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The Sick Stag

(Recueil 3, Livre 12, Fable 6)

 

 

A stag, where stags abounded,

Fell sick, and was surrounded

Forthwith by comrades kind,

All pressing to assist,

Or see, their friend, at least,

And ease his anxious mind

An irksome multitude.

"Ah, sirs!" the sick was fain to cry,

"Pray leave me here to die,

As others do, in solitude.

Pray, let your kind attentions cease,

Till death my spirit shall release."

But comforters are not so sent:

On duty sad full long intent,

When Heaven pleased, they went:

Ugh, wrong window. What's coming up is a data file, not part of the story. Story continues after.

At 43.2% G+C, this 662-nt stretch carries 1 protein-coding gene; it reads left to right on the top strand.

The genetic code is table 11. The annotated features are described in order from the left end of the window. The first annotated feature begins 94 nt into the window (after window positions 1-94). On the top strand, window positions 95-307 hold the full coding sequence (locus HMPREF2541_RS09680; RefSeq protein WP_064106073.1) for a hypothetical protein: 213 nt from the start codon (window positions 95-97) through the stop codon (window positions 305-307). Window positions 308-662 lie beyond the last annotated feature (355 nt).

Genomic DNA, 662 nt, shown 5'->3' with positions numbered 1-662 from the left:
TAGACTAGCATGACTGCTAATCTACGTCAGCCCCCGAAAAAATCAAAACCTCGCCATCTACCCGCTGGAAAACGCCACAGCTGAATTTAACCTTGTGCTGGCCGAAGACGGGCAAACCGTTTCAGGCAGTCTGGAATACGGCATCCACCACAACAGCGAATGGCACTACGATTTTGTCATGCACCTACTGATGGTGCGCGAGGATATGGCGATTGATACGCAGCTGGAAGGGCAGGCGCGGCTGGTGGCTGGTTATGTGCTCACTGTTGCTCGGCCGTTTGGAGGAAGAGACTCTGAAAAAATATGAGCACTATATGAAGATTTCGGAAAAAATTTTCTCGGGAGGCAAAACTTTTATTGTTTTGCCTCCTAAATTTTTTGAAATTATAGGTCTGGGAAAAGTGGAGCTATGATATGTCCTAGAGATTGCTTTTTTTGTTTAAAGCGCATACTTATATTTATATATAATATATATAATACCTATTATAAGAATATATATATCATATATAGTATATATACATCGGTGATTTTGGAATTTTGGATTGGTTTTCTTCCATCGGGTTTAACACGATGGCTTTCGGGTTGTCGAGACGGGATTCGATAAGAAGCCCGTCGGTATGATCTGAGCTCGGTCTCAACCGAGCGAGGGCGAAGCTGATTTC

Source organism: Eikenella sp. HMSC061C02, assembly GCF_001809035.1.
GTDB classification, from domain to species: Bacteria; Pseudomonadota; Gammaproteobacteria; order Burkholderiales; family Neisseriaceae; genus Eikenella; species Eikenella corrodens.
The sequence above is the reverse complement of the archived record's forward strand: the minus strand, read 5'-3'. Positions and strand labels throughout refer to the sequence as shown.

But not without a friendly glass;

That is to say, they cropped the grass

And leaves which in that quarter grew,

From which the sick his pittance drew.

By kindness thus compelled to fast,

He died for want of food at last.

The men take off no trifling dole

Who heal the body, or the soul.

Alas the times! do what we will,

They have their payment, cure or kill.

Jean de La Fontaine

Book 12, Fable 6

 

 

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